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Comparison Between the Sunnis and Shiites

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A Comparison Between the Sunnis and Shiites

Have you ever wondered about other religions that are out there and why they are out there? I have and that is why I chose to write my paper on the Sunnis and Shiites. Read on to learn more about a brief history and then I will break each of them into separate religions.

In books written on Islam the word "hadith" usually refers to the sayings or "traditions" which have been given from the Prophet. Muslims hold these to be the most important source of Islamic teachings after the Qur’an. A lot of books have been written in English about what the hadith means in Islam and a number of important translations have been made. Almost all the studies have been limited to the point of view of Sunni Islam and based on Sunni sources and collections. Practically no one has ever paid any attention to the different nature of the hadith literature in Shiism and the different sources from which the hadiths are recieved.

The main difference to be made between Shiite and Sunni hadiths is that in Shiism the traditions are not limited to those of the Prophet, but include those of the Imams as well. I will explain more of the distinctions later on. The difference between the two religions is still hard to distinguish even with easy to understand books like the Encyclopedia of World Faiths. There, the author of the article is aware that there is some difference between Shiism and Sunnism on the question of which hadiths are included, but he thinks that it lies in the fact that the Shiite collections accept "only traditions traced through 'Ali's family." But this is incorrect, since a lot of traditions are also gotten through other sources. What the author fails to mention is that the hadith literature as understood by Shiites is not limited to the sayings of the Prophet, but includes those of the Imams as well.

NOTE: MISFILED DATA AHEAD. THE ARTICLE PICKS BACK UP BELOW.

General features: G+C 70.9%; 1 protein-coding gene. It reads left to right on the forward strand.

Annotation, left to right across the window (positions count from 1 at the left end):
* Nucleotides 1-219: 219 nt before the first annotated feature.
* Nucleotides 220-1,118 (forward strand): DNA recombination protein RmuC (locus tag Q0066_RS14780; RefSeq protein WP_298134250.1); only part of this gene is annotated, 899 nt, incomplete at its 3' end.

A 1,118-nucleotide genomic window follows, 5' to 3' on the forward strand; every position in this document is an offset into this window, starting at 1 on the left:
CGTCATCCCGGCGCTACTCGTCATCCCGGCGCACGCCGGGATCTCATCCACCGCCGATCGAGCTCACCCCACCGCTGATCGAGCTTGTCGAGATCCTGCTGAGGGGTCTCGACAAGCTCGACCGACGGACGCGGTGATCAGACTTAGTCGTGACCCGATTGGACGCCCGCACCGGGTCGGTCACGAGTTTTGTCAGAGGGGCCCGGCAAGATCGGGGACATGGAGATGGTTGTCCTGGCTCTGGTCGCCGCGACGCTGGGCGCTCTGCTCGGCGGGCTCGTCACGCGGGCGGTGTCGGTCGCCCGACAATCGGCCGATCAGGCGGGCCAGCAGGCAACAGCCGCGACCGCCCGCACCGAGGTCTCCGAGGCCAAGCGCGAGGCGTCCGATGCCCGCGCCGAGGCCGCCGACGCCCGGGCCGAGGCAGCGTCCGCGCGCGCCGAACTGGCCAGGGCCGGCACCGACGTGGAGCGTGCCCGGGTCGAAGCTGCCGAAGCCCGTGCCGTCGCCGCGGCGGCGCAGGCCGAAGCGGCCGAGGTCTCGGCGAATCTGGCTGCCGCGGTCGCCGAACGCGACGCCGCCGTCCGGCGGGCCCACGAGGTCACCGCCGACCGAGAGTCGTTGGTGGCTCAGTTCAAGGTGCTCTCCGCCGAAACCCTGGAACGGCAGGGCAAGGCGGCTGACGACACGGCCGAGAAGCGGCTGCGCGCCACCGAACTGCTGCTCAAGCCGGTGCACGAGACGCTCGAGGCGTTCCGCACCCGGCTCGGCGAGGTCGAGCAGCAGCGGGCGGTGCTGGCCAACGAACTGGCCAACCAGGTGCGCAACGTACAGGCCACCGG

The most famous and reliable collections of Shiite hadiths are four books. These books relate to the Six Correct Collections in Sunni Islam. These are al-Kafi fi 'ilm al-din (The Sufficient in the Knowledge of Religion) by Thiqat al-Islam Muhammad ibn Ya'qub al-Kulayni (d. 329/940), Man la yahduruhu al-faqih (For him not in the Presence of Jurisprudent) of Shaykh al-Saduq Muhammad ibn Babuyah al-Qummi (d. 381/991), Tahdhib al-ahkam (Rectification of the Statutes) by Shaykh al-Ta'ifah Muhammad al-Tusi (d. 460/ 1068) a...

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...egarding the holding of spiritual and political authority remained strong even after the end of the Caliphate itself in the 13th century.

The Sunnites’ strongest belief has an emphasis on the views and customs of the majority of the community, as distinguished from the views of other groups. The Sunnites compromised by allowing the other groups to bring their beliefs and customs that had nothing to do with the Qur’an.

The Sunnites recognize the six "authentic" books of the Hadith, which contain the spoken tradition attributed to Muhammad. In the 20th century the Sunnites constituted the majority of Muslims in all nations except Iran, Iraq, and perhaps Yemen. They numbered about 900 million in the late 20th century and made up nine-tenths of all the followers of Islam.

In conclusion I would like to comment on a couple of things. First of all the Shiism makes up 10 percent and Sunnism makes up the other 90 percent of the Muslim religion. Second of all the Shiites and Sunnis both are closely related, but have many differences. The two religions are both very complicated and difficult to understand. I hope after reading this paper you have learned a little more about both.
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